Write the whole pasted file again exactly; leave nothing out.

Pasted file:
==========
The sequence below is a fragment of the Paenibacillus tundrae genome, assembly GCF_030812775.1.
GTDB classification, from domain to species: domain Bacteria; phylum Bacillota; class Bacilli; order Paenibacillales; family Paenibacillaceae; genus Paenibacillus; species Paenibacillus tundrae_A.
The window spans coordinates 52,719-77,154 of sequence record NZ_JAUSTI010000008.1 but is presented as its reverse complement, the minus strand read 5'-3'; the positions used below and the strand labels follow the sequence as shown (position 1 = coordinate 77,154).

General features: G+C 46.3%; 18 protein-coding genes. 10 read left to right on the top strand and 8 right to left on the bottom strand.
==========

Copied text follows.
The sequence below is a fragment of the Paenibacillus tundrae genome, assembly GCF_030812775.1.
GTDB classification, from domain to species: domain Bacteria; phylum Bacillota; class Bacilli; order Paenibacillales; family Paenibacillaceae; genus Paenibacillus; species Paenibacillus tundrae_A.
The window spans coordinates 52,719-77,154 of sequence record NZ_JAUSTI010000008.1 but is presented as its reverse complement, the minus strand read 5'-3'; the positions used below and the strand labels follow the sequence as shown (position 1 = coordinate 77,154).

General features: G+C 46.3%; 18 protein-coding genes. 10 read left to right on the top strand and 8 right to left on the bottom strand.